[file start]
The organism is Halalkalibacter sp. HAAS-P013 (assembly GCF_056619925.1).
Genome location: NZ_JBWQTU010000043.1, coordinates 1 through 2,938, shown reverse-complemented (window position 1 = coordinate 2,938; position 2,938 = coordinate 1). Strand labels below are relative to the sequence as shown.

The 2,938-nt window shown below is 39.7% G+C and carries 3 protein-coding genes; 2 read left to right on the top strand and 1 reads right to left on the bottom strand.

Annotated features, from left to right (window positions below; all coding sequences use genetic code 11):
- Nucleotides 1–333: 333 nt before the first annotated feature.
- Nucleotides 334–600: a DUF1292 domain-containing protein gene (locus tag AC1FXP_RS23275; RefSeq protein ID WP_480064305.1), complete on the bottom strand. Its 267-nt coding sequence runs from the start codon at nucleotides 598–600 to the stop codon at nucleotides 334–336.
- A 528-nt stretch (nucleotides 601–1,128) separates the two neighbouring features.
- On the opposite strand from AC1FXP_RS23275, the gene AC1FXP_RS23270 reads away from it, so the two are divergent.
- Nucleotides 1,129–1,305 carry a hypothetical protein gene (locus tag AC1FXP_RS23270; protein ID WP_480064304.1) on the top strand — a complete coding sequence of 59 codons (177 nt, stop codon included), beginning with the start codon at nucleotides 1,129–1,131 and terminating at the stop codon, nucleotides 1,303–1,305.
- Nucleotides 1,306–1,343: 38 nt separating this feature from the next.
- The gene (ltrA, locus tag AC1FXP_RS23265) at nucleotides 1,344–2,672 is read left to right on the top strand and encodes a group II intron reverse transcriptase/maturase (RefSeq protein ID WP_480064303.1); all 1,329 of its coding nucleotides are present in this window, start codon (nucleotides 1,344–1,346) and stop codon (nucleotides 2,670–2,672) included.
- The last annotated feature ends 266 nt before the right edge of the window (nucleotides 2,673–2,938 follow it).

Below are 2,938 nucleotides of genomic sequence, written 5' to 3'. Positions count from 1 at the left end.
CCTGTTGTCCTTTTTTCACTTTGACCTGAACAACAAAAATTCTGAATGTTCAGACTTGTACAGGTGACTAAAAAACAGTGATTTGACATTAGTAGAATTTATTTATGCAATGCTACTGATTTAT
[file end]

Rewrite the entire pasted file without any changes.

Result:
The organism is Halalkalibacter sp. HAAS-P013 (assembly GCF_056619925.1).
Genome location: NZ_JBWQTU010000043.1, coordinates 1 through 2,938, shown reverse-complemented (window position 1 = coordinate 2,938; position 2,938 = coordinate 1). Strand labels below are relative to the sequence as shown.

The 2,938-nt window shown below is 39.7% G+C and carries 3 protein-coding genes; 2 read left to right on the top strand and 1 reads right to left on the bottom strand.

Annotated features, from left to right (window positions below; all coding sequences use genetic code 11):
- Nucleotides 1–333: 333 nt before the first annotated feature.
- Nucleotides 334–600: a DUF1292 domain-containing protein gene (locus tag AC1FXP_RS23275; RefSeq protein ID WP_480064305.1), complete on the bottom strand. Its 267-nt coding sequence runs from the start codon at nucleotides 598–600 to the stop codon at nucleotides 334–336.
- A 528-nt stretch (nucleotides 601–1,128) separates the two neighbouring features.
- On the opposite strand from AC1FXP_RS23275, the gene AC1FXP_RS23270 reads away from it, so the two are divergent.
- Nucleotides 1,129–1,305 carry a hypothetical protein gene (locus tag AC1FXP_RS23270; protein ID WP_480064304.1) on the top strand — a complete coding sequence of 59 codons (177 nt, stop codon included), beginning with the start codon at nucleotides 1,129–1,131 and terminating at the stop codon, nucleotides 1,303–1,305.
- Nucleotides 1,306–1,343: 38 nt separating this feature from the next.
- The gene (ltrA, locus tag AC1FXP_RS23265) at nucleotides 1,344–2,672 is read left to right on the top strand and encodes a group II intron reverse transcriptase/maturase (RefSeq protein ID WP_480064303.1); all 1,329 of its coding nucleotides are present in this window, start codon (nucleotides 1,344–1,346) and stop codon (nucleotides 2,670–2,672) included.
- The last annotated feature ends 266 nt before the right edge of the window (nucleotides 2,673–2,938 follow it).

Below are 2,938 nucleotides of genomic sequence, written 5' to 3'. Positions count from 1 at the left end.
CCTGTTGTCCTTTTTTCACTTTGACCTGAACAACAAAAATTCTGAATGTTCAGACTTGTACAGGTGACTAAAAAACAGTGATTTGACATTAGTAGAATTTATTTATGCAATGCTACTGATTTAT